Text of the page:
Amy Sanderson from LJ Hooker gives some practical tips and scripts for differentiating your property management service from the competition.
When a prospective owner asks you how your agency differs from others, what do you normally say? It’s not such an easy question to answer; ‘we are the best’ just doesn’t cut it. Neither do the basics: collecting the rent, chasing arrears, letting the property, regular inspections, property reports, and payments – these are all just considered to be ‘must haves’.
What is it that really differentiates you from your competition? Do you even know what they do?What do you do better? Why should a prospective landlord client choose you, and pay you the fee for leasing and managing their property?
If you can’t differentiate yourself, you will never win this battle. Research your competition, ask your investors what they want from you, find out what they like and don’t like about your service, and work your business model through to meet their needs.
When you present your services to an investor client, you must remember to question them closely about what they want, and when you tell them what you can do, you must speak in terms that only benefit the investor. They are not interested in the fact that you will collect the rent for them; they expect that. They will, however, be interested in the fact that you give payment choices to tenants through a rental collection system which is shown, through office statistics, to result in fewer rental arrears.
We are most at risk of losing a landlord client when the property is vacant or the tenant has not paid their rent. Let’s look at some particular scripts you might use during presentations, to help show what you do better than your competition.
Our arrears are really low: “You can see here that over the past six months our arrears statistics are below two per cent. This is due both to our extensive systems which make it easier for tenants to pay the rent, and to the follow up processes we use if they do not.”
When it comes to vacancy rates, landlords have three common needs:
- the highest possible rent
- the best tenant
- the shortest time
“We understand how important it is to you to locate a good quality tenant at the highest possible rent and in the shortest time, to ensure that you maximise your return on investment. Over 80 per cent of our prospective tenant enquiries come from the Internet; with this in mind, we have spent considerable time and energy ensuring that our internet listings get the right response, that is, prospective tenants come and view your property”.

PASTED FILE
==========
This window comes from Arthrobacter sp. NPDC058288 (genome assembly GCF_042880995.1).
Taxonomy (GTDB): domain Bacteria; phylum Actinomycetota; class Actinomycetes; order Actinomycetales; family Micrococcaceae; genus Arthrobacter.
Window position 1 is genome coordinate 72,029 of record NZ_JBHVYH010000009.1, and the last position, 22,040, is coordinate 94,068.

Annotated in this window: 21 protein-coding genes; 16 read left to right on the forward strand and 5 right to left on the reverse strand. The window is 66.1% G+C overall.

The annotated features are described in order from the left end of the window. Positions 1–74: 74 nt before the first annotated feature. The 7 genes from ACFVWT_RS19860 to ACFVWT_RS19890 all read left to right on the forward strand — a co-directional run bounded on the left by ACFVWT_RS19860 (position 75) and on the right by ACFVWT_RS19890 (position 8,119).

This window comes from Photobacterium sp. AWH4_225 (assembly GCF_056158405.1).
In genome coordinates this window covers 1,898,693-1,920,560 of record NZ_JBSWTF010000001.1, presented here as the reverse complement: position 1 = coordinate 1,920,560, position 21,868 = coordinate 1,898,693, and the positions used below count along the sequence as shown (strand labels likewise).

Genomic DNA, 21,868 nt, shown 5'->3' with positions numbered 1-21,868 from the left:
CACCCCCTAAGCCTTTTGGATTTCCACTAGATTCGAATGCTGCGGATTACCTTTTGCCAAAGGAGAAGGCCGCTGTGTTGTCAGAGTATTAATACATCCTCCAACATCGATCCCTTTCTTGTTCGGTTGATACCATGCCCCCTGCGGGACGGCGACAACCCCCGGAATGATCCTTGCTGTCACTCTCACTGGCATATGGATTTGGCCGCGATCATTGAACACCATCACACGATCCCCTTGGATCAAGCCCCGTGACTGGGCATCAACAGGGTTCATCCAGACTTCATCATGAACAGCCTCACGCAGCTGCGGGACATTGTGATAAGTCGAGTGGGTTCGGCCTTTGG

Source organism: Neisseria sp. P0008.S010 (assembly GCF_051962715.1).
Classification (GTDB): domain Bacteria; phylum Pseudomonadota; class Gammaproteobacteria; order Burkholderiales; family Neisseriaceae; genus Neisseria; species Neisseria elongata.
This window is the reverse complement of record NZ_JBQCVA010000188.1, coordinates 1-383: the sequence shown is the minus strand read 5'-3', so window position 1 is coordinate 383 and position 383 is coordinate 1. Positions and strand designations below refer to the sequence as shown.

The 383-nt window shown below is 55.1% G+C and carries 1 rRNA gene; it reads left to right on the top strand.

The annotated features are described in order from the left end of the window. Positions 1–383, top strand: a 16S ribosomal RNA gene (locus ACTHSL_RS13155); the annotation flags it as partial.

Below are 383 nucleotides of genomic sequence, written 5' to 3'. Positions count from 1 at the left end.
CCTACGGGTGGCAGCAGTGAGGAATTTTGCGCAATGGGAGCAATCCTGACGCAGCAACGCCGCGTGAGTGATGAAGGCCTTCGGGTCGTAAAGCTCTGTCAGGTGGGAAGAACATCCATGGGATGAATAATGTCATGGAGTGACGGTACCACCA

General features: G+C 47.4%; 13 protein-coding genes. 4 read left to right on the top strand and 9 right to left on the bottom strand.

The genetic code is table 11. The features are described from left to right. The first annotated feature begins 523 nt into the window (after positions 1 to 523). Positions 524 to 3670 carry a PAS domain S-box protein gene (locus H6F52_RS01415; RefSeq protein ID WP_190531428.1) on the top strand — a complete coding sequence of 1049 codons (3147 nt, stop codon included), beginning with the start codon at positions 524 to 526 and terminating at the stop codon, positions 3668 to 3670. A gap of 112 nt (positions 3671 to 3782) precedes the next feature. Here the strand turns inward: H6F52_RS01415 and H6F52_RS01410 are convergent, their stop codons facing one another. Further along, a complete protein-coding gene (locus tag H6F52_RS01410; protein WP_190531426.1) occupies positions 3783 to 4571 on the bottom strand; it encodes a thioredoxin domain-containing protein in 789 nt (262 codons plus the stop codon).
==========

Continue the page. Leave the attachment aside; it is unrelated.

It amazes me how many property managers seem to take photos with their eyes closed! In our business, we have made a conscious effort to ensure that each photo presents a property at its best, with good lighting, and the right angles to show a property’s maximum floor space. Instead of showing whole rooms, for example the combined lounge and dining area, take a photo of each component separately and do not show the other room in the shot. Separate them completely and take more than one shot. Then pick the best one: remember, we only have one opportunity to get their attention.
“Once the prospective tenant has clicked on the photo to see more, what do they look at next? The caption and the copy. In order to engage this prospective tenant we need to capture their imagination and really activate their call to action – which is to call the office or to view the property. Our copy needs to sell the benefits of living at that property and get them to envisage themselves living there, not just give a list of features. Anyone can write a 2br ft with a SLUG. My biggest concern here is that they do not teach real estate abbreviations at school, and we live in a multi-cultural society. To achieve maximum results, that is, more people viewing your property, the copy needs to be understandable to a wide readership. If not, they won’t ring us and ask; they will click off your listing and look elsewhere. With this in mind, we have an office policy that we do not include abbreviations in any of our internet advertisements. These are all tools that we use on a daily basis to ensure that we have the best pool of prospective tenants to choose from, allowing us to find you the best tenant, in the shortest amount of time, for the highest rent.”
Talk about things that are important to an investor and things that you know that you do better or differently from your competition. The arrears dialogue above is successful since most property managers do not know their statistics off the cuff, and most will baulk if asked, because they are unsure of how this will look to the prospective client.
I pose the question to you, “Why should I choose you to lease and manage my property? What do you do differently or better than your competitors?’
Amy Sanderson is the LJ Hooker Network Performance Manager – Property Investment Management. She has close to twenty years’ experience in the real estate industry, starting with zero properties under management to more than 500 in less than four years. She went on to manage one of the largest rent rolls in the country, overseeing a team of more than 30 people and close to 3,000 properties. She is therefore able to assist property managers and business owners right across the full spectrum of property management operations.